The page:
There was no reason to make 8 so glaringly different to 7 and split their user base.

Comment: Re:Beware Internet Echo Chambers (Score 1) 611

by MrNiCeGUi (#44026357) Attached to: Microsoft Reputation Manager's Guide To Xbox One
Both the current PS3 and Xbox 360 models use less than 80W. The figures you cited might have been accurate at launch, but they have progressively been lowered since then. Both consoles got to around 100W in 2008.

Also, while the Wii U itself uses 32W, the gamepad uses something over 5W (it cannot be powered from a 5V 1A usb port, since it draws more), bringing the total closer to 40W. So, in fact, both Xbox 360 and PS3 use about double the power of the Wii U, not six time more as you imply.

Sources:
http://en.wikipedia.org/wiki/PlayStation_3_hardware#Form_and_power_consumption
http://en.wikipedia.org/wiki/Xbox_360_hardware#Power_supply
http://www.eurogamer.net/articles/digitalfoundry-wii-u-is-the-green-console

Comment: Re:Windows 8 (Score 1) 83

Except, you know, exactly the reverse, since the number of Windows RT and Windows Phone users who would be familiar with said environments is pretty much insignificant and they are selling this to the very numerous Windows PC users, who are thus forced to learn to a new interface.

Microsoft still does not get it. It tried to put a desktop interface on tablets and phones and it failed. Now it's trying the reverse and it's not exactly working either. Putting the same interface everywhere does not make it universal; carefully designing it from the beginning to work for different environments does. Windows Desktop and Windows Phone are specialized interfaces and they suck mightily when utilized outside their intended use case.

Comment: Re:I don't want (Score 1) 403

by MrNiCeGUi (#43662853) Attached to: Adobe's Creative Cloud Illustrates How the Cloud Costs You More
The difference between buying or subscribing is not in deductible costs, since both are deductible, but in the fact that buying means you have to spend all the money upfront, but are deducting it over the lifetime of the product, while a subscription means that all the money that you spend you deduct right away (well, over the period that the subscription covers).

Let's say you have 1000$ in the bank. You can get software either as a one-time cost of 600$, amortized over a period of 3 years, or a 200$ annual subscription. Those should be about even from a business'perspective? Well, if you buy the software you now have only 400$ in the bank, but can only deduct an expense of 200$ per year over the next three years. If you buy the subscription, you can deduct the same 200$ annually, but you still have 800$ in the bank <i>right now</i>.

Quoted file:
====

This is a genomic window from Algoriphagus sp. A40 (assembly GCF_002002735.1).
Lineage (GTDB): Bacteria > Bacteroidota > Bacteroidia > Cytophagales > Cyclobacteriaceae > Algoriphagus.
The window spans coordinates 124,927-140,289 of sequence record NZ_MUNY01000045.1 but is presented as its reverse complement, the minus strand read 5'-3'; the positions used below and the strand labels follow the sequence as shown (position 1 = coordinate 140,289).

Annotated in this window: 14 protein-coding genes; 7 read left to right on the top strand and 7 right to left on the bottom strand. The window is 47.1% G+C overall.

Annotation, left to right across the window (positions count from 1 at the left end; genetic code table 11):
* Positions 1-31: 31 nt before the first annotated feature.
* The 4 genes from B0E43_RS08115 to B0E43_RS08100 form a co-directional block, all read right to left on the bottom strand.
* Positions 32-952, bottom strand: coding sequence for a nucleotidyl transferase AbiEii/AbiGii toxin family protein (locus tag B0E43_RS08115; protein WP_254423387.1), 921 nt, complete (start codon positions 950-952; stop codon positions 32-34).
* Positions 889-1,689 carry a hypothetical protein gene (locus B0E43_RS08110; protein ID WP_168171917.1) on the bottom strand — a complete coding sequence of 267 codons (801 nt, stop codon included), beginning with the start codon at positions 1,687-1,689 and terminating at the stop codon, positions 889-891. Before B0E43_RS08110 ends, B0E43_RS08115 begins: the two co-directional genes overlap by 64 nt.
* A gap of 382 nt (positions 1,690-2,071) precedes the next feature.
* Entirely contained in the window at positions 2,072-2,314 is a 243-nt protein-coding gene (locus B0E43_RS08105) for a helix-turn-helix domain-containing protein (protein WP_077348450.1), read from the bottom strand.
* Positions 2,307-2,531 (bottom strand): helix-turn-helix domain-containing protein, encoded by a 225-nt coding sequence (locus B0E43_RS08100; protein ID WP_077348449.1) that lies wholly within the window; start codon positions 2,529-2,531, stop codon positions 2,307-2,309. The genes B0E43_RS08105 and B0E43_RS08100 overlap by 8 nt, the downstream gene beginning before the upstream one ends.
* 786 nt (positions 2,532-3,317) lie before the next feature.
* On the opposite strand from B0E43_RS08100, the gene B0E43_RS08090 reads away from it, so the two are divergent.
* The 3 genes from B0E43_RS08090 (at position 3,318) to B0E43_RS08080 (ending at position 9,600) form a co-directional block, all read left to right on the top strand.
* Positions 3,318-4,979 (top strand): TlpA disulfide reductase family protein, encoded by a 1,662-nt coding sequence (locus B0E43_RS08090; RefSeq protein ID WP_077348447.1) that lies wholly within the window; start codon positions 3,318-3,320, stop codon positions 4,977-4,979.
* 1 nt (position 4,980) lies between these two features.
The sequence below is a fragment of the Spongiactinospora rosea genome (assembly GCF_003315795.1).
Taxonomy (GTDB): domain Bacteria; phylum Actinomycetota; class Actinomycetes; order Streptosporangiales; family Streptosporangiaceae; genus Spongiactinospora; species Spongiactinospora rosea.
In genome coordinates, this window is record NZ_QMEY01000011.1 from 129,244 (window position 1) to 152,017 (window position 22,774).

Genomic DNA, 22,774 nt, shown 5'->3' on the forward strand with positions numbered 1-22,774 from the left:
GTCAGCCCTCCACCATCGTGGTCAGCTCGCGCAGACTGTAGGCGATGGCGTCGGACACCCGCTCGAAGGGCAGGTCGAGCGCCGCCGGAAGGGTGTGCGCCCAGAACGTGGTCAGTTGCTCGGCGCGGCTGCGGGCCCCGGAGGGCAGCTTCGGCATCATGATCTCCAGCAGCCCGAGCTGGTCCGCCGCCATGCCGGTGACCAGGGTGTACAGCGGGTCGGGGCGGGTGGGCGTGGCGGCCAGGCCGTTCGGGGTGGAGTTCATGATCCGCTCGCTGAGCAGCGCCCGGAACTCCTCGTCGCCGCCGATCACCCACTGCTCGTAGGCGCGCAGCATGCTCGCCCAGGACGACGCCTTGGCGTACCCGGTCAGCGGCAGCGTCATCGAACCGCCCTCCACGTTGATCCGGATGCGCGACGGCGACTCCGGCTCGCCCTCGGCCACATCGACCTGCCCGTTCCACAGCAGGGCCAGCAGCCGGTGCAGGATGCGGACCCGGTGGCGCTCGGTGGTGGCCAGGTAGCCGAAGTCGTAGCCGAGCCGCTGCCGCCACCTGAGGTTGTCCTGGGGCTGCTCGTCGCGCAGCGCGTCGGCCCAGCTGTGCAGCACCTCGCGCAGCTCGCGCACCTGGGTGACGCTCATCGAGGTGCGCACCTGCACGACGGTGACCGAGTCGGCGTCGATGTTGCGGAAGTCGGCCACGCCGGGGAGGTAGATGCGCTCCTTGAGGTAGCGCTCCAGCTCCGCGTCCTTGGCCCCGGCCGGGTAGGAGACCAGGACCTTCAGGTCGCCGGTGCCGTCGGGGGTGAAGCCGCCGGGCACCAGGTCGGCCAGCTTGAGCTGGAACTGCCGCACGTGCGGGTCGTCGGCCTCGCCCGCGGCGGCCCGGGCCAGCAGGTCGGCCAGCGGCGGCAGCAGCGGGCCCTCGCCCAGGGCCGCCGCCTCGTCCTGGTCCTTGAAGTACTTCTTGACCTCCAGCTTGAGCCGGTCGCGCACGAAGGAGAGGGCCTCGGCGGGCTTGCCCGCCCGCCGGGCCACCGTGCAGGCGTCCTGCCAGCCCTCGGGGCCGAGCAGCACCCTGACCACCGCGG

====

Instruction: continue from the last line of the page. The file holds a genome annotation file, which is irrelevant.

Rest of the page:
So, it's not about deductible expenses, but about cash flow. And available liquidity matters very much in business.

Comment: Re:Already done (Score 1) 242

by MrNiCeGUi (#43529547) Attached to: USB SuperSpeed Power Spec To Leap From 10W To 100W
The incentive for manufacturers to ship USB peripherals was the existence of a critical mass of devices supporting said standard, which the iMac most certainly was not, and the appearance of better use cases for said interface. Yes, the iMac was trendy at the time, no surprise there, and manufacturers tried to capitalize on the style, but also USB was better, technically, and enabled for example scanners that did not need their own expensive interface card, or cheaper Winprinters because USB had the bandwidth to push rendering in the driver instead of the device.

What I was getting at is that USB was an established standard that Apple adopted and promoted but did not create it and wasn't either the first or the largest manufacturer to use it. To put all the merit on Apple's shoulders for USB's success is disingenuous. If we want to see what happens when Apple creates and is the first and largest adopter of a new technology, Firewire is a better example. Was it better then alternative technologies? Hell yes. Did it ever get mass market penetration? Sadly, no, because it never got to a critical mass of available devices. 5% is not enough.

Comment: Re:Already done (Score 2) 242

by MrNiCeGUi (#43523351) Attached to: USB SuperSpeed Power Spec To Leap From 10W To 100W
When will this myth ever die? The USB standard appeared in 1996, the USB iMac appeared in 1998 and it wasn't even the first with USB 1.1. Not to mention that the Mac marketshare was below 5%, how exactly did they manage to "push" USB. You want to talk about a standard that Apple really pushed and the PC largely ignored, talk about Firewire. How well did that go, exactly?

Comment: Re:Awesome (Score 5, Informative) 1176

by MrNiCeGUi (#42906923) Attached to: Driver Trapped In Speeding Car At 125 Mph
I'm from Europe and in all the cars I've owned or driven, which were mostly manual, turning off the key never engages the steering lock. The steering lock is engaged only when you remove the key.

That said, the car being a Renault Laguna and presumably a rather recent one it most likely comes with Renault's keycard ignition. Basically the key looks like a fatter credit card, and it goes into a slot. The car starts by pressing a Start button. In that case, the card is blocked inside the slot while the car is in motion, so it can't be removed at all.

Comment: Re:ok then (Score 1) 269

by MrNiCeGUi (#42797159) Attached to: Hard Drive Revenue About To Take a Double-Digit Dip
Yes, I agree that unlike Bluray the lowly DVD still has a price advantage compared to thumb drives, but I would not call a 25 cents DVD archival material. And when you are talking about larger sized backups usb hard drives start to become a better alternative, since a decent quality DVD comes to about the same price per GB, and hard drives have both the advantage of speed and convenience on their side.

This is an unauthorized cybernetic announcement.